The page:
Opinion | McLure Library matters

Mary Claire Wooten, Staff Columnist

In 1939, The University of Alabama finished the construction of its first designated library. Nestled towards the rear of the Quad and aligned with Denny Chimes, Amelia Gayle Gorgas Library is a haven for students.  

As you file away from this centrally located library, you’ll find the University’s branch libraries, built later to target more specific subjects.  

Rodgers Library for Science and Engineering opened to the public in 1990. Its establishment represented a merger between the Science Library, housed in Lloyd Hall at the time, and the Engineering Library, originally located in Bevill Hall.  

Bruno Business Library stands on the previous site of the Phi Kappa Psi House. Since 1994, it has been located on Stadium Drive near Bryant-Denny Stadium. It recently underwent renovations this spring. 

The building that became McLure Education Library was built in 1925, at which time it housed a cafeteria for students, a post office and a soda fountain. In 1954, the building was remodeled to become the library that it is today.  

McLure is adjacent to Autherine Lucy Hall, one of the College of Education’s main academic and office buildings. Right on University Boulevard, it’s a building that many students likely pass each day without ever knowing what’s inside. 

On Sept. 6, a document was uploaded to the Construction Administration’s website, opening bids for renovations and additions to McLure. While renovations are not uncommon on campus, this renovation comes at the price of losing one of our valued resources, the Education Library.  

The School of Library and Information Sciences will be rehoused in McLure to provide more space in Gorgas and be closer to its home college, The College of Communication and Information Sciences. The School of Library and Information Sciences has been housed on the seventh floor of Gorgas since its formation as a formal college in 1969. 

McLure’s renovations will include addressing American Disabilities Act accessibility and previously ignored maintenance issues that come with a nearly 100-year-old building. Currently, there are no wheelchair accessible routes within the building to any other floor besides the first floor.  

Given its proximity to Autherine Lucy Hall, McLure is a hotspot for education majors. The two buildings are still connected by the tunnel that Autherine Lucy Foster took shelter in during her enrollment. Now, it’s utilized by students to go between the buildings for a quick print job or to check out items. While the tunnel will remain, students will now have to find alternatives to McLure’s existing amenities.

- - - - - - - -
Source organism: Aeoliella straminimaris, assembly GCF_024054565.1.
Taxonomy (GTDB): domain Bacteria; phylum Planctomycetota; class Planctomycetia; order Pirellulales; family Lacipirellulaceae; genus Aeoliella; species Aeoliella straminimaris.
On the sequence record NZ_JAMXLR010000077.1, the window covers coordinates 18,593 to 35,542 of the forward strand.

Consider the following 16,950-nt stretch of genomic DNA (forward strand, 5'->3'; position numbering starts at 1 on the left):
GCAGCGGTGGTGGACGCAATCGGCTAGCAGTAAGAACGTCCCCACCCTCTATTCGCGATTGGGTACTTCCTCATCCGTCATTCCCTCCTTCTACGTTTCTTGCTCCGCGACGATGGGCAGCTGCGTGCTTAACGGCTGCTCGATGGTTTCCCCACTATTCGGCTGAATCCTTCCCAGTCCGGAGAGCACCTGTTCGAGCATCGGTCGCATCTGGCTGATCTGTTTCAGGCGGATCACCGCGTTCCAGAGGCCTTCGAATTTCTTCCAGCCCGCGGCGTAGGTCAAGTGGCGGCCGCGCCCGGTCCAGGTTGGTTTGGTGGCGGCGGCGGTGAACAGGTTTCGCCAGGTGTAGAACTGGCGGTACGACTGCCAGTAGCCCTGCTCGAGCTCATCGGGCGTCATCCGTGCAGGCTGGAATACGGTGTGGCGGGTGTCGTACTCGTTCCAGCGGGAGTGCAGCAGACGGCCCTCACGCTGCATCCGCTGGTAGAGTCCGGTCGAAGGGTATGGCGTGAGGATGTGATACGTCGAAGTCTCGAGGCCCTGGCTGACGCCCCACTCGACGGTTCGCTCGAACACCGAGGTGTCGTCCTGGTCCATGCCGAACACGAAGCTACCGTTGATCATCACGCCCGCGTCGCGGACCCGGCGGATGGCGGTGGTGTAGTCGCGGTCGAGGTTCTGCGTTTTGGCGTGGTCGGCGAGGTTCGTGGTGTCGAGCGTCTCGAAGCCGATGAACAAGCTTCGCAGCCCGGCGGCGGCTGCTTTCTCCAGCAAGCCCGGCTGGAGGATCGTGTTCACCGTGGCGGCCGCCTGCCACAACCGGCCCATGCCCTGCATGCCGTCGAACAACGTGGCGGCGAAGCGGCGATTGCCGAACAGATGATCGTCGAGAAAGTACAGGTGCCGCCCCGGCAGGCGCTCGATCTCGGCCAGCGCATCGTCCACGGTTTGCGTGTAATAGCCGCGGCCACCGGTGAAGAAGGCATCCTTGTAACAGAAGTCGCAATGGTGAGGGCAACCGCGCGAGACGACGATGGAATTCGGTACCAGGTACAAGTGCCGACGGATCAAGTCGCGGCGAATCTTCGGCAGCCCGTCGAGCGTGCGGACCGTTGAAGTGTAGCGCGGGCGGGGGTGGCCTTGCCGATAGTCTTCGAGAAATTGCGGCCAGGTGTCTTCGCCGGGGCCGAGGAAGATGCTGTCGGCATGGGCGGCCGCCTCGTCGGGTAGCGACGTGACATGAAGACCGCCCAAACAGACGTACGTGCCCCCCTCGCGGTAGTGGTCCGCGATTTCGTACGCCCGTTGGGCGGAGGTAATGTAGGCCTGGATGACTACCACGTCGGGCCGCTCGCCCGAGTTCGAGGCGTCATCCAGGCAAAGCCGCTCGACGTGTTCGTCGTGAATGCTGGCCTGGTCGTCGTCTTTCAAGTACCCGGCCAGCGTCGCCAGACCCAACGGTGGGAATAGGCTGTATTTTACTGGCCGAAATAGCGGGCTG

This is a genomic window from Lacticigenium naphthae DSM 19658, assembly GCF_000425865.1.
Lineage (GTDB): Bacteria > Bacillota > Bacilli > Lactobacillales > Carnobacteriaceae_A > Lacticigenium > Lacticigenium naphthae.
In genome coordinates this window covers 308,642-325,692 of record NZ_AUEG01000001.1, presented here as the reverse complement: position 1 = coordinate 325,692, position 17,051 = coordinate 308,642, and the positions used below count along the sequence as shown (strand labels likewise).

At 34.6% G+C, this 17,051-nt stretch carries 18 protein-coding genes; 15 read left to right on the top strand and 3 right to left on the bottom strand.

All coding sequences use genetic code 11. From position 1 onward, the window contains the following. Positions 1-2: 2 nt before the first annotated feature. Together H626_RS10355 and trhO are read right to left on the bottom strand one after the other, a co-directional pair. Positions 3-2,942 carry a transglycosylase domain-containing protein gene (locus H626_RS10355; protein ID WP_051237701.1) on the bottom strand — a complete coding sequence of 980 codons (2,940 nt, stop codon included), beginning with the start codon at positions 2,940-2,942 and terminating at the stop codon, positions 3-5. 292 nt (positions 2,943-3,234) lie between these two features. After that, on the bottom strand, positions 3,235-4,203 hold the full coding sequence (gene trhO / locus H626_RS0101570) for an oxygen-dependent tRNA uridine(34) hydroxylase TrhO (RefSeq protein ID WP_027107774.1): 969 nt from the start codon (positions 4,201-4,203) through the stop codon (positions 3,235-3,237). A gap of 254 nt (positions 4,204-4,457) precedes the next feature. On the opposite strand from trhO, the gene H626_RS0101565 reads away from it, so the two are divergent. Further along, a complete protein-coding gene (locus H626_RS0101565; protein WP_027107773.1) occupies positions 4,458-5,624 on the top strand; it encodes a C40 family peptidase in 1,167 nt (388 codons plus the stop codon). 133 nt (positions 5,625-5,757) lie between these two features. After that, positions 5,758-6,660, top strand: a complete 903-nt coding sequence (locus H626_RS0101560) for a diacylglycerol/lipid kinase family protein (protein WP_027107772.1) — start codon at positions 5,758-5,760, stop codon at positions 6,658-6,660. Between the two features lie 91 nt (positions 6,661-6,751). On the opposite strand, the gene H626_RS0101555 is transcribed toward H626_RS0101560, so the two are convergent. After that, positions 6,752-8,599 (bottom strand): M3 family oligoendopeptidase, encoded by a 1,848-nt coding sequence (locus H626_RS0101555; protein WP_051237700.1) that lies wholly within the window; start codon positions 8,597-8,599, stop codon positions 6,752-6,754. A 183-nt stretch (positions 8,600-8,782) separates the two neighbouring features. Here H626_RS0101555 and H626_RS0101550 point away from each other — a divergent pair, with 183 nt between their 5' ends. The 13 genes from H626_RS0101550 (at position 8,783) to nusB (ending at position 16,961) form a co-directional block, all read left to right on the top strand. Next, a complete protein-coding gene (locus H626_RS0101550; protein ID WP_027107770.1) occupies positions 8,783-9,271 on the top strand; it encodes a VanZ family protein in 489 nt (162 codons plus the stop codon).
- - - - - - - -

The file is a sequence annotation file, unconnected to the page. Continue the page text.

Each library offers its own unique features to students within concentrated majors that should not be overlooked or taken away.  

The Education Library and curriculum materials are on the base floor of McLure. This is the bread and butter of many hands-on education classes, as it provides children’s books that are often not found in other University libraries and manipulatives to assist in classroom instruction. Without these materials, student teachers can no longer familiarize themselves with emerging media for children or explore various methods to teach certain topics. With about 30,000 materials, containing textbooks, curriculum guides and other educational media, McLure holds a plethora of important literature critical for students in the College of Education. 

In addition to offering space for all students, McLure is also home to computers that are accessible to the public. As the only library located on University Boulevard, this brings in an entirely new demographic of patrons who live in Tuscaloosa. Those who are not students can pay a $25 annual fee for a borrower’s card, giving them access to materials within all the libraries. 

Not only will UA students be at a loss once these materials are gone, but so will any teachers or student teachers in the area who utilize these benefits. 

Libraries on campus are not the only ones experiencing neglect of this nature. The issue extends into the community.  

All three branches of the Tuscaloosa Public Library will soon implement new cost-saving measures like reducing hours of operation and spending on books and programming. This includes eight electronic resources that previously came with having a library card, and the summer reading program will be reduced from eight weeks to only four weeks. Library officials say these actions are necessary to combat rising prices given their limited funding from the local government.  

McLure is only a symptom of broader library adjustments across the country. Funds are being allocated to different areas on campuses and in local budgets. Hiring freezes are commonplace. But $18 million is about to be thrown into the structure of this building alone.  

As a school, we’ll survive with just our remaining libraries, but the resources and experiences lost to the rebranding of McLure will not reveal themselves until it is too late.